Outraged critics contend that regardless of whether institutions are too big to fail, or that if enough smaller institutions are afforded the same socialized model, eventual contagion resulting from systemic risk concentration and integration will kill democratic capitalism. The point is that the market is no longer allocating capital, the government is.
A Real Blueprint For Change
There is a way to break the stranglehold banks have on the economy, and at the same time arrest moral hazard and unshackle free markets.
It's simple. Congress needs to immediately enact all 10 of the recommendations called for in the Association of Mortgage Investors white paper: "Reforming the Asset-Backed Securities Market." Those 10 recommendations are:
- Provide loan-level information that investors, ratings agencies and regulators can use to evaluate collateral and its expected economic performance over the life of the securitization.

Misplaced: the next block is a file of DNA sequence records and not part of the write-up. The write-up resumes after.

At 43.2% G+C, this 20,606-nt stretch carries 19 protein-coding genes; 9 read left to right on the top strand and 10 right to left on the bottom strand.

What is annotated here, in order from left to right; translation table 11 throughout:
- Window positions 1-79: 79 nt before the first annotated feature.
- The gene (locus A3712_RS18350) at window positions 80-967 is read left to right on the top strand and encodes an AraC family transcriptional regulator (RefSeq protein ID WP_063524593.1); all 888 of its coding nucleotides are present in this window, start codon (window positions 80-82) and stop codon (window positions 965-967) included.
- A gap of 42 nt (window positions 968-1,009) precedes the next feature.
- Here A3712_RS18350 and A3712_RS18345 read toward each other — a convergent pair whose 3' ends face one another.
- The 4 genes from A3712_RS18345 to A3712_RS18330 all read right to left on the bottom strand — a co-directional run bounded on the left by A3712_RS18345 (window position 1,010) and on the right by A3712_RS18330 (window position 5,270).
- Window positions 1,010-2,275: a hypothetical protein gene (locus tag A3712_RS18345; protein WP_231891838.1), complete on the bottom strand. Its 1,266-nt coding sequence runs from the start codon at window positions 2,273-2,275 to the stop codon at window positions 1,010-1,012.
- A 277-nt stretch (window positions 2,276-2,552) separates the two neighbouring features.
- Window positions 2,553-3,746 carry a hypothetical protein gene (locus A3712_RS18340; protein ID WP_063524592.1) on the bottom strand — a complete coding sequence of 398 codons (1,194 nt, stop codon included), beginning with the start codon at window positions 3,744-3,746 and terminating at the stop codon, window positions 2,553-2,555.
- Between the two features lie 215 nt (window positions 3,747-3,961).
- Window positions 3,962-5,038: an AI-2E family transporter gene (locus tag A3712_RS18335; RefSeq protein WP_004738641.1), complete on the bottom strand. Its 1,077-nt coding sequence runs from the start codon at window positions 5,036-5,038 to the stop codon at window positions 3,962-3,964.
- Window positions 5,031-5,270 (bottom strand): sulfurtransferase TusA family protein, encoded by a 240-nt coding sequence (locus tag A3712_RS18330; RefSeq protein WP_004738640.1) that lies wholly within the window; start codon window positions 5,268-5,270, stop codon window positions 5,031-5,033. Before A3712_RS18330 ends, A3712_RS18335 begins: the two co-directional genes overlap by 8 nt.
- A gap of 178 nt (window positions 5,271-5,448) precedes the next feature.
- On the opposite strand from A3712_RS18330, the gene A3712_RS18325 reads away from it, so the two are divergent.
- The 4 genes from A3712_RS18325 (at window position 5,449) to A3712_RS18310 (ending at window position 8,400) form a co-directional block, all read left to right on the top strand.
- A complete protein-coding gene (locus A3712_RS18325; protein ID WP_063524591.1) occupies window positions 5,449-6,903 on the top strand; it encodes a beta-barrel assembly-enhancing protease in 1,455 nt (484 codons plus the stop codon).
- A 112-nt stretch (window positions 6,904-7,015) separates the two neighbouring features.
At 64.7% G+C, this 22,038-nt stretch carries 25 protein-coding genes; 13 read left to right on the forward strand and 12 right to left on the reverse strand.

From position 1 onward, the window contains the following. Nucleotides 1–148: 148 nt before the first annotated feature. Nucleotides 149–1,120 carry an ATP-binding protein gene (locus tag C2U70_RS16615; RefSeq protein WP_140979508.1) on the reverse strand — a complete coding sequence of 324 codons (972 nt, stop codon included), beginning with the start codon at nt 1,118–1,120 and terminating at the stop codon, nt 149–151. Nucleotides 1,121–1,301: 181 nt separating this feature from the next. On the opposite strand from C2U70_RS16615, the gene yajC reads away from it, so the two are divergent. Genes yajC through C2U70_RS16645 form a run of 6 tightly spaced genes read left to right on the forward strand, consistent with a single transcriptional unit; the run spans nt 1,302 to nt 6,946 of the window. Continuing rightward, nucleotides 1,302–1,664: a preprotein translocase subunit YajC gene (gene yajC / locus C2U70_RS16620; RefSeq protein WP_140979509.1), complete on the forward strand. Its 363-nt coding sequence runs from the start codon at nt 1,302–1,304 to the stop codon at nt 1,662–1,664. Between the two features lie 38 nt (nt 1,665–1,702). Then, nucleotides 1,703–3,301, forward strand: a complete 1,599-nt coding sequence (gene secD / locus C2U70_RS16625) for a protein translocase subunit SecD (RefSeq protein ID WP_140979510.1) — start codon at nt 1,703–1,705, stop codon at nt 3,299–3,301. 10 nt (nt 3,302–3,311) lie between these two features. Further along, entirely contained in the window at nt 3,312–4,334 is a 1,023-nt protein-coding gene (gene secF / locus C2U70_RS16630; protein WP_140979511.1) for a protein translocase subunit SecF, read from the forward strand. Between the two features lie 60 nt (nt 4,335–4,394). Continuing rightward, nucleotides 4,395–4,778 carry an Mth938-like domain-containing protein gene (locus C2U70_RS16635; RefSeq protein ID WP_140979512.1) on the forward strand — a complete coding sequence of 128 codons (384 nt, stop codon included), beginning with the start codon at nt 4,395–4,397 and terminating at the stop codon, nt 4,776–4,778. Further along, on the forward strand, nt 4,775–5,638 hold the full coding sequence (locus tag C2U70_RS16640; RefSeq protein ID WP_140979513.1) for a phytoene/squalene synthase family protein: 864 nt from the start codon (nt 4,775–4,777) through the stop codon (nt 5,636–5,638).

- Require a "cooling-off" period when securities are offered so that investors have time to analyze them before making investment decisions.
- Make deal documents for all asset-backed and structured securities publicly available to market participants and regulators.
- Develop standard-pooling and servicing agreements with model representations and warranties as a non-waivable industry-minimum legal standard.
- Develop clear standard definitions for securitization markets.
- Directly address conflicts of interest of servicers that have economic interests averse to those of investors.
- Require the appointment of a suitably independent and qualified trustee to act for the benefit of holders of the securities.
- Make asset-backed securities subject to private right-of-action provisions of anti-fraud statutes in securities law.